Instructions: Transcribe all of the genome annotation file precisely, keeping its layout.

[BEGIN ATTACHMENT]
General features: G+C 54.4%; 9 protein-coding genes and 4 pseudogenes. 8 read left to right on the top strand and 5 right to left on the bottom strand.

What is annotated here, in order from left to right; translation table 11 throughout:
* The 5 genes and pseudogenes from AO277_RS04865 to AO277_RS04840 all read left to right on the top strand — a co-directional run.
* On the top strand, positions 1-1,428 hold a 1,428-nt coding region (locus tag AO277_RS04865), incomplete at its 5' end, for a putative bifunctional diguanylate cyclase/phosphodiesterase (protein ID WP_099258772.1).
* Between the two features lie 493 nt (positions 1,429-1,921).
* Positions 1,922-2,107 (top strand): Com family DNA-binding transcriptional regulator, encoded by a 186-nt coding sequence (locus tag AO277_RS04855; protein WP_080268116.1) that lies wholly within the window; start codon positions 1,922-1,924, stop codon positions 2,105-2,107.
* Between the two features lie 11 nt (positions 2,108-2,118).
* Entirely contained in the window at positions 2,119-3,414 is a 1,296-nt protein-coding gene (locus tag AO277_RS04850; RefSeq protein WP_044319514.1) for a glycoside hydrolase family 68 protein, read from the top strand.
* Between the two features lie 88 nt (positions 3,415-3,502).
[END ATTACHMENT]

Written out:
General features: G+C 54.4%; 9 protein-coding genes and 4 pseudogenes. 8 read left to right on the top strand and 5 right to left on the bottom strand.

What is annotated here, in order from left to right; translation table 11 throughout:
* The 5 genes and pseudogenes from AO277_RS04865 to AO277_RS04840 all read left to right on the top strand — a co-directional run.
* On the top strand, positions 1-1,428 hold a 1,428-nt coding region (locus tag AO277_RS04865), incomplete at its 5' end, for a putative bifunctional diguanylate cyclase/phosphodiesterase (protein ID WP_099258772.1).
* Between the two features lie 493 nt (positions 1,429-1,921).
* Positions 1,922-2,107 (top strand): Com family DNA-binding transcriptional regulator, encoded by a 186-nt coding sequence (locus tag AO277_RS04855; protein WP_080268116.1) that lies wholly within the window; start codon positions 1,922-1,924, stop codon positions 2,105-2,107.
* Between the two features lie 11 nt (positions 2,108-2,118).
* Entirely contained in the window at positions 2,119-3,414 is a 1,296-nt protein-coding gene (locus tag AO277_RS04850; RefSeq protein WP_044319514.1) for a glycoside hydrolase family 68 protein, read from the top strand.
* Between the two features lie 88 nt (positions 3,415-3,502).